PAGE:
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Sonic Youth Weaponized Against Upstairs Neighbor

NEW HAVEN, Conn. — An artistically noisy altercation between neighbors escalated yesterday when Sonic Youth’s “Confusion Is Sex” was cranked to full volume and used as an offensive weapon, neighborhood sources who had never heard so much feedback in a recording confirmed.

“It’s like he’s training for the furniture-dragging Olympics up there. I kept hitting the floor with a broom, I tried knocking on their door… nothing worked. So, yeah, I cranked up that early Sonic Youth, and it started shaking the windows. Man, if I can’t take a nap, no one here can,” said noise rock instigator Andre Ramos. “The ceilings in this shitty building are paper thin, so I know they’re feeling that abrasive, experimental, early SST Bob Bert-era Sonic Youth coming through the floor at full blast. They must think an airplane is taking off below them.”

The upstairs neighbors criticized the choice of well-crafted yet chaotic art rock weaponry.

“I didn’t know I was making noise — it’s not my fault they didn’t give me carpet on a second-story apartment,” said neighbor Norah Pichelli. “And while I can appreciate Sonic Youth’s early lo-fi noise stuff, I really think it would be best to use their DGC catalog as a weapon. There’s better production and fuller sound on those albums, and they’re working with so many genres. That’s the kind of stuff that will bleed through a wall and get someone’s attention. He could have just texted me, though — we were already planning on getting beers later. It didn’t have to come to this.”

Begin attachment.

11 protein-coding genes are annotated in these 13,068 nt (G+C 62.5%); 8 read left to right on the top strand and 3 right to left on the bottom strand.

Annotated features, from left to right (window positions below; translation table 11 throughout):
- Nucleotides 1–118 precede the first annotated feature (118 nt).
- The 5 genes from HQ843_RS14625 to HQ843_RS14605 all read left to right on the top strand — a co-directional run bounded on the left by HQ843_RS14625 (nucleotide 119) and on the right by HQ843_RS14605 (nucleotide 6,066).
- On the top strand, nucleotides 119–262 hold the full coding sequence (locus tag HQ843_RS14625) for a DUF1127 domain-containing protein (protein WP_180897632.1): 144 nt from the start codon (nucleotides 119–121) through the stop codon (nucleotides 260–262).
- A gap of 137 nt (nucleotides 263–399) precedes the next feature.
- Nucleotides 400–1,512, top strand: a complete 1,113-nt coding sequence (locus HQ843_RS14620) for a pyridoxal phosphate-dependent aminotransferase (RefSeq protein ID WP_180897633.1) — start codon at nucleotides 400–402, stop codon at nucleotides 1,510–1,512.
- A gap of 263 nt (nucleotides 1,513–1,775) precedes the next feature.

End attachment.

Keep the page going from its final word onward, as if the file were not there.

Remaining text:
Apartment manager Lisa Bethana noted that volume wars have become an increasing problem, due to affordable, high-quality sound systems and the resurgence of noise-rock fandom.

“I understand wanting to fight fire with fire, so to speak, but it’s annoying to the other neighbors, and it also ignores the quiet subtleties of late-era Sonic Youth,” said Bethana. “Their albums of intricate, post-rock grooves they made as a five-piece at the top of their game are forgotten when it comes to albums you can crank up and enjoy while also pissing someone off. I love Steve Shelley’s thunderous drumming as much as the next person, but he’s also capable of making some quiet, meditative grooves. I think blasting that would make everyone happier.”

At press time, officers were called away from the scene to deal with someone holding up a bank with My Bloody Valentine’s “Loveless.”

Photo by Brett McCabe.